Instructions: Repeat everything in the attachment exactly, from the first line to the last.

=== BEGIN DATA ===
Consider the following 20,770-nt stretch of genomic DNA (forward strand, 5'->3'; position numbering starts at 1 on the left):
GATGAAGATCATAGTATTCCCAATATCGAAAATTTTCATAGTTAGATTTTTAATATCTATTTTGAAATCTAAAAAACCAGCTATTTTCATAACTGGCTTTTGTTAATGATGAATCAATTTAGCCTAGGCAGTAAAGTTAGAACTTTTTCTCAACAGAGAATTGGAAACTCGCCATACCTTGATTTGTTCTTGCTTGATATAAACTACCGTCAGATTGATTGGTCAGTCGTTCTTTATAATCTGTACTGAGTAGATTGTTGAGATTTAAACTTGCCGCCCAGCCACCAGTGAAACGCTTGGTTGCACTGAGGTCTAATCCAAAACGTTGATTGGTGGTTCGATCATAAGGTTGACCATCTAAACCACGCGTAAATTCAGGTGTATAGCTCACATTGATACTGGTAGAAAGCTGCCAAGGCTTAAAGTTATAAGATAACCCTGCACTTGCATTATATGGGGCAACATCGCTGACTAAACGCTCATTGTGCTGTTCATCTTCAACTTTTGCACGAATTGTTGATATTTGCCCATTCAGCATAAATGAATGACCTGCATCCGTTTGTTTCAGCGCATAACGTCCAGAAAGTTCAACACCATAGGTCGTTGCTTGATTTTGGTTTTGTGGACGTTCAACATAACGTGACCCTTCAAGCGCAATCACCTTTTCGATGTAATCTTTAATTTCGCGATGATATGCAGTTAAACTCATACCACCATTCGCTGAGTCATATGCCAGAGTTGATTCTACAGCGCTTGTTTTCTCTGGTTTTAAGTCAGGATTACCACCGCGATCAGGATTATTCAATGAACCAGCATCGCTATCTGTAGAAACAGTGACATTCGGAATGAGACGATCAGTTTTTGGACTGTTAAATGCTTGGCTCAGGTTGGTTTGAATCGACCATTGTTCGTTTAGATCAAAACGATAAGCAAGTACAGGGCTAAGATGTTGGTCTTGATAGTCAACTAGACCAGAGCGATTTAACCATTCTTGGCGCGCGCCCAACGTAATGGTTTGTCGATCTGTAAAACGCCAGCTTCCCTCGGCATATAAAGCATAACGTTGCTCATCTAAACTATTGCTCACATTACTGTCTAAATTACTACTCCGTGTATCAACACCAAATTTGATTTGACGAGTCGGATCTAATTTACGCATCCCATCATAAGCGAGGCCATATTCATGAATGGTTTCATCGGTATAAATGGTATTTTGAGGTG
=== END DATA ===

Consider the following 20,770-nt stretch of genomic DNA (forward strand, 5'->3'; position numbering starts at 1 on the left):
GATGAAGATCATAGTATTCCCAATATCGAAAATTTTCATAGTTAGATTTTTAATATCTATTTTGAAATCTAAAAAACCAGCTATTTTCATAACTGGCTTTTGTTAATGATGAATCAATTTAGCCTAGGCAGTAAAGTTAGAACTTTTTCTCAACAGAGAATTGGAAACTCGCCATACCTTGATTTGTTCTTGCTTGATATAAACTACCGTCAGATTGATTGGTCAGTCGTTCTTTATAATCTGTACTGAGTAGATTGTTGAGATTTAAACTTGCCGCCCAGCCACCAGTGAAACGCTTGGTTGCACTGAGGTCTAATCCAAAACGTTGATTGGTGGTTCGATCATAAGGTTGACCATCTAAACCACGCGTAAATTCAGGTGTATAGCTCACATTGATACTGGTAGAAAGCTGCCAAGGCTTAAAGTTATAAGATAACCCTGCACTTGCATTATATGGGGCAACATCGCTGACTAAACGCTCATTGTGCTGTTCATCTTCAACTTTTGCACGAATTGTTGATATTTGCCCATTCAGCATAAATGAATGACCTGCATCCGTTTGTTTCAGCGCATAACGTCCAGAAAGTTCAACACCATAGGTCGTTGCTTGATTTTGGTTTTGTGGACGTTCAACATAACGTGACCCTTCAAGCGCAATCACCTTTTCGATGTAATCTTTAATTTCGCGATGATATGCAGTTAAACTCATACCACCATTCGCTGAGTCATATGCCAGAGTTGATTCTACAGCGCTTGTTTTCTCTGGTTTTAAGTCAGGATTACCACCGCGATCAGGATTATTCAATGAACCAGCATCGCTATCTGTAGAAACAGTGACATTCGGAATGAGACGATCAGTTTTTGGACTGTTAAATGCTTGGCTCAGGTTGGTTTGAATCGACCATTGTTCGTTTAGATCAAAACGATAAGCAAGTACAGGGCTAAGATGTTGGTCTTGATAGTCAACTAGACCAGAGCGATTTAACCATTCTTGGCGCGCGCCCAACGTAATGGTTTGTCGATCTGTAAAACGCCAGCTTCCCTCGGCATATAAAGCATAACGTTGCTCATCTAAACTATTGCTCACATTACTGTCTAAATTACTACTCCGTGTATCAACACCAAATTTGATTTGACGAGTCGGATCTAATTTACGCATCCCATCATAAGCGAGGCCATATTCATGAATGGTTTCATCGGTATAAATGGTATTTTGAGGTG